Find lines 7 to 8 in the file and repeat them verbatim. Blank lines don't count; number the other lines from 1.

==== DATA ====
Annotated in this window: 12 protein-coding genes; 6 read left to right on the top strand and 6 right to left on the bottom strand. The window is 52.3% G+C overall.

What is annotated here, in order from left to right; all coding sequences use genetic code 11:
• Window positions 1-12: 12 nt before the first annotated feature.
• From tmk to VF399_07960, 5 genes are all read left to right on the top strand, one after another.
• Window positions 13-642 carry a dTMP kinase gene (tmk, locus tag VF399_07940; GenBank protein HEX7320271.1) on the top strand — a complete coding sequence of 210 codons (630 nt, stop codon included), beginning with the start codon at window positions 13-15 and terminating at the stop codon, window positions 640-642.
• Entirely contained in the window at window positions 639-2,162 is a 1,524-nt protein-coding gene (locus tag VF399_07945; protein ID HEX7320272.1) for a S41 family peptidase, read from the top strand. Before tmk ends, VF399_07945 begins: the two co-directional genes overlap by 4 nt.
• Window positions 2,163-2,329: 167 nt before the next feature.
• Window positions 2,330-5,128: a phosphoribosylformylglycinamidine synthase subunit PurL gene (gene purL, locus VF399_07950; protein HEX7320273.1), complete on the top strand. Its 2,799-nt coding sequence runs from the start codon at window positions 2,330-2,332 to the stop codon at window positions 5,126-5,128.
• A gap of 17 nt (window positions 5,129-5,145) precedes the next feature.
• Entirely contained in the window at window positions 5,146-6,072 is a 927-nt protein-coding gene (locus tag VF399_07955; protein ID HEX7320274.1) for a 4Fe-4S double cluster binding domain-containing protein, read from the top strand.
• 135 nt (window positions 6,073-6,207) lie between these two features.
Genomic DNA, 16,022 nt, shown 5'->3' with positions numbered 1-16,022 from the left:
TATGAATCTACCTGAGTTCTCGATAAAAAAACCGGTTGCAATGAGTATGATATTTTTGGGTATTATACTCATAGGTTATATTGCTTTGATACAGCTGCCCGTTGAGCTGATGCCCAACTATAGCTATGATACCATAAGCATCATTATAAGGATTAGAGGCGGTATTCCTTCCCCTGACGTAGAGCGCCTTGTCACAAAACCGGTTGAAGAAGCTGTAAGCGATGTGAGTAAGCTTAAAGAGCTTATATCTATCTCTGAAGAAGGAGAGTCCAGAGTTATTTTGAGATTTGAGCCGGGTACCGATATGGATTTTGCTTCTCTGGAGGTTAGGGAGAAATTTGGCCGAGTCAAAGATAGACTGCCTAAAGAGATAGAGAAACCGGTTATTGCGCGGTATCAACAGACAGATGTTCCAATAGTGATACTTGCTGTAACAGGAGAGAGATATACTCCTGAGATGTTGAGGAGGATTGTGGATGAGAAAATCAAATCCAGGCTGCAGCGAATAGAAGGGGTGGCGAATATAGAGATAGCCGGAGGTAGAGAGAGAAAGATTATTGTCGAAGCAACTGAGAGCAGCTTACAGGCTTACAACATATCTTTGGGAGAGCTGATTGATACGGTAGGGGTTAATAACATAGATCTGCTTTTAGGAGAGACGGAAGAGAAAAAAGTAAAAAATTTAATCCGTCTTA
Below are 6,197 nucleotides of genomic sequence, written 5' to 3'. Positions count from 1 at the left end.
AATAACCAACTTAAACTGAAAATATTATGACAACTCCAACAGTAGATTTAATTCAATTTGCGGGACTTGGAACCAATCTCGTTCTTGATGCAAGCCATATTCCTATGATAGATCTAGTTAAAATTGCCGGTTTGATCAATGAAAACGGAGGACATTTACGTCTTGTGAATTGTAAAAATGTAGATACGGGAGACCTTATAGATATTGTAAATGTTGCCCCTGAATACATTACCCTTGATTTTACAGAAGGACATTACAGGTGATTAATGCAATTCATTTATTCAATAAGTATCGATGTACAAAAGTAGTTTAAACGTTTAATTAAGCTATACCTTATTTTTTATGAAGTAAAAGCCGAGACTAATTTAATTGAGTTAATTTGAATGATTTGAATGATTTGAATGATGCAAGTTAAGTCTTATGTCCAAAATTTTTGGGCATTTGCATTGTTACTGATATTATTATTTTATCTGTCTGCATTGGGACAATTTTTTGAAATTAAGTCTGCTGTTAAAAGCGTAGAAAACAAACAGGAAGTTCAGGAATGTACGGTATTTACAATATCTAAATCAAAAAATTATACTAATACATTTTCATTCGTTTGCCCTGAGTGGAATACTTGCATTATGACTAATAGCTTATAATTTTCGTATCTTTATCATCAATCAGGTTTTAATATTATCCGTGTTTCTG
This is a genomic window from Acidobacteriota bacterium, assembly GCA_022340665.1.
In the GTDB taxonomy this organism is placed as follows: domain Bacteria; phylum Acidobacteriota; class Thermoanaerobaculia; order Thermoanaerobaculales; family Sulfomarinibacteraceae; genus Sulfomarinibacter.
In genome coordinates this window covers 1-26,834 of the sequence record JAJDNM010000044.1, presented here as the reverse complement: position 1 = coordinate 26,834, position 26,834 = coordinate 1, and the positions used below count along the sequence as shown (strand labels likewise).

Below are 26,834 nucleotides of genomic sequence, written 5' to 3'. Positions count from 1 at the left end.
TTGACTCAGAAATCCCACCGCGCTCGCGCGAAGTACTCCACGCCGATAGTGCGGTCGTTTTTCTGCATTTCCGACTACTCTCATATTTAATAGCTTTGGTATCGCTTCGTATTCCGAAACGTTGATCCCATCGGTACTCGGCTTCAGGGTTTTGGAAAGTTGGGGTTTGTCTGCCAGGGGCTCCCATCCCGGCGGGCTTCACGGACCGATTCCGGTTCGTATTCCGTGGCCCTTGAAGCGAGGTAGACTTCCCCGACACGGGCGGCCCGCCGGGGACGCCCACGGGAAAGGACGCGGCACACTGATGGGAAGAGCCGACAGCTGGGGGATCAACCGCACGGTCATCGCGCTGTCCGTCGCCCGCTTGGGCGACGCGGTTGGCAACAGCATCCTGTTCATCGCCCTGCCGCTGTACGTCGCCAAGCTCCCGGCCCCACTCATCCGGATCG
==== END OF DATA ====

• Window positions 2,163-2,329: 167 nt before the next feature.
• Window positions 2,330-5,128: a phosphoribosylformylglycinamidine synthase subunit PurL gene (gene purL, locus VF399_07950; protein HEX7320273.1), complete on the top strand. Its 2,799-nt coding sequence runs from the start codon at window positions 2,330-2,332 to the stop codon at window positions 5,126-5,128.